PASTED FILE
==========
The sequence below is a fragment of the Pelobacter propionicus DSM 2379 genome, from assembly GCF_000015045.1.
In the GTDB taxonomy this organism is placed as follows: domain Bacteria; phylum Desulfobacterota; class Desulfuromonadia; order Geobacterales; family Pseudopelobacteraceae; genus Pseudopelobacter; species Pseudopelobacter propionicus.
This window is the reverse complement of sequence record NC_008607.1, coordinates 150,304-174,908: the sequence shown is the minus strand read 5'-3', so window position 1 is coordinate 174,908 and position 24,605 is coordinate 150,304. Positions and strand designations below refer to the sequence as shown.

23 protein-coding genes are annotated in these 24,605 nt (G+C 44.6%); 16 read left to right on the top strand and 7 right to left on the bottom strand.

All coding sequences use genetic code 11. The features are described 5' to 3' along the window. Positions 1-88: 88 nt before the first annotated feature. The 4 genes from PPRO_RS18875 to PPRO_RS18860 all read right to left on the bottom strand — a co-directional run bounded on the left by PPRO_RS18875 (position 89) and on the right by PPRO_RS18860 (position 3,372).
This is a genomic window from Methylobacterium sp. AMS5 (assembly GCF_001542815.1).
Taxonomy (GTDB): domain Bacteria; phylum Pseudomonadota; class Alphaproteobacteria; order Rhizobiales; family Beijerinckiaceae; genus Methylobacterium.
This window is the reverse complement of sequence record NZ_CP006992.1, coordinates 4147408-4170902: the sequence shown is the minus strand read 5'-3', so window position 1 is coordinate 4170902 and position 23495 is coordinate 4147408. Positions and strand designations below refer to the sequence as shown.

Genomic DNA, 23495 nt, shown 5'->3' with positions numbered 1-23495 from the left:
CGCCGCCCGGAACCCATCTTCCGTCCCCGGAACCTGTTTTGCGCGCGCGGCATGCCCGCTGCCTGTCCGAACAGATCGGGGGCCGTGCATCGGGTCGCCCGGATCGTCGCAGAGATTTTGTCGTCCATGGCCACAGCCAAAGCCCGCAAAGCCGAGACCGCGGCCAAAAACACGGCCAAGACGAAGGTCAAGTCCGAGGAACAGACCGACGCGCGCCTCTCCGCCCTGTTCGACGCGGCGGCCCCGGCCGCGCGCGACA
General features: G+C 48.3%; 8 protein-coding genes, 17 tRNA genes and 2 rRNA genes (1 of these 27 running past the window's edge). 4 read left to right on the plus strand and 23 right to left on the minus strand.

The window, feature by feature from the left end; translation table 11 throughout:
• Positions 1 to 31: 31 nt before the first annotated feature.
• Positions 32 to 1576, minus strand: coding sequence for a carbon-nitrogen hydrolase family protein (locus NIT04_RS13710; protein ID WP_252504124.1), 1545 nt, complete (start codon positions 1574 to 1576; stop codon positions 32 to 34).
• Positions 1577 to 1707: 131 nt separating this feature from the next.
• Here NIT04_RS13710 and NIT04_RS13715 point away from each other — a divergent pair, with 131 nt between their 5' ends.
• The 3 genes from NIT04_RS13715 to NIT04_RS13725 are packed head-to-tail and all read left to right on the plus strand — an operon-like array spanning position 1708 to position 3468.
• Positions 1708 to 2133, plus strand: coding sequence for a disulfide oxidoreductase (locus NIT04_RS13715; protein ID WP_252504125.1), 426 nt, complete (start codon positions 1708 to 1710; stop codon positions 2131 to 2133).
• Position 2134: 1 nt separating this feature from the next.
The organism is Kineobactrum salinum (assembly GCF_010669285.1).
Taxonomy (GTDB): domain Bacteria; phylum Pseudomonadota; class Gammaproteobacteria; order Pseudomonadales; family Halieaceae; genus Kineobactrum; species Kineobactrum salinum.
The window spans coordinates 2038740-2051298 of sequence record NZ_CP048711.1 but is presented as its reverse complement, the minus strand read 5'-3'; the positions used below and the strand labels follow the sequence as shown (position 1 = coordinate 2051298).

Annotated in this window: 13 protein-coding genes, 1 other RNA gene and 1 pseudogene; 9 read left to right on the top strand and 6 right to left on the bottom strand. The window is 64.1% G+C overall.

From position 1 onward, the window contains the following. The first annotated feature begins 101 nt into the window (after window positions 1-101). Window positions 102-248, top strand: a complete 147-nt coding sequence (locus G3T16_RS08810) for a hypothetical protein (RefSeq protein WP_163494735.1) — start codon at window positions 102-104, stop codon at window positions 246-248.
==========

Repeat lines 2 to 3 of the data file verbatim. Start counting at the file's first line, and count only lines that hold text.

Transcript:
In the GTDB taxonomy this organism is placed as follows: domain Bacteria; phylum Desulfobacterota; class Desulfuromonadia; order Geobacterales; family Pseudopelobacteraceae; genus Pseudopelobacter; species Pseudopelobacter propionicus.
This window is the reverse complement of sequence record NC_008607.1, coordinates 150,304-174,908: the sequence shown is the minus strand read 5'-3', so window position 1 is coordinate 174,908 and position 24,605 is coordinate 150,304. Positions and strand designations below refer to the sequence as shown.